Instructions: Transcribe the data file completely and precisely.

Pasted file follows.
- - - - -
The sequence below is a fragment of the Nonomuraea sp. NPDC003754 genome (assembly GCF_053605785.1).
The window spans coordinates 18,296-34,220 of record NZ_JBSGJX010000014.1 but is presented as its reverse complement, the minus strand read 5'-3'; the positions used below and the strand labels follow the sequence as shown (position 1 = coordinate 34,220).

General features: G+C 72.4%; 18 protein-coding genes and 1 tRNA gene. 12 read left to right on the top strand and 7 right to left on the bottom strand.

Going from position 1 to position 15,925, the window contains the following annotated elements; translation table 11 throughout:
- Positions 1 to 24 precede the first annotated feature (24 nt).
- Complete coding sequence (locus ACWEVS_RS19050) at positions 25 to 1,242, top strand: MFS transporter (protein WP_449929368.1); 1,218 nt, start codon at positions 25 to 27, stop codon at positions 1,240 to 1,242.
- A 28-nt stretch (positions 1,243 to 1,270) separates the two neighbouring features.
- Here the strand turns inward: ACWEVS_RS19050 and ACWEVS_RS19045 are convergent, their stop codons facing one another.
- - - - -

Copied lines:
The sequence below is a fragment of the Nonomuraea sp. NPDC003754 genome (assembly GCF_053605785.1).
The window spans coordinates 18,296-34,220 of record NZ_JBSGJX010000014.1 but is presented as its reverse complement, the minus strand read 5'-3'; the positions used below and the strand labels follow the sequence as shown (position 1 = coordinate 34,220).

General features: G+C 72.4%; 18 protein-coding genes and 1 tRNA gene. 12 read left to right on the top strand and 7 right to left on the bottom strand.

Going from position 1 to position 15,925, the window contains the following annotated elements; translation table 11 throughout:
- Positions 1 to 24 precede the first annotated feature (24 nt).
- Complete coding sequence (locus ACWEVS_RS19050) at positions 25 to 1,242, top strand: MFS transporter (protein WP_449929368.1); 1,218 nt, start codon at positions 25 to 27, stop codon at positions 1,240 to 1,242.
- A 28-nt stretch (positions 1,243 to 1,270) separates the two neighbouring features.
- Here the strand turns inward: ACWEVS_RS19050 and ACWEVS_RS19045 are convergent, their stop codons facing one another.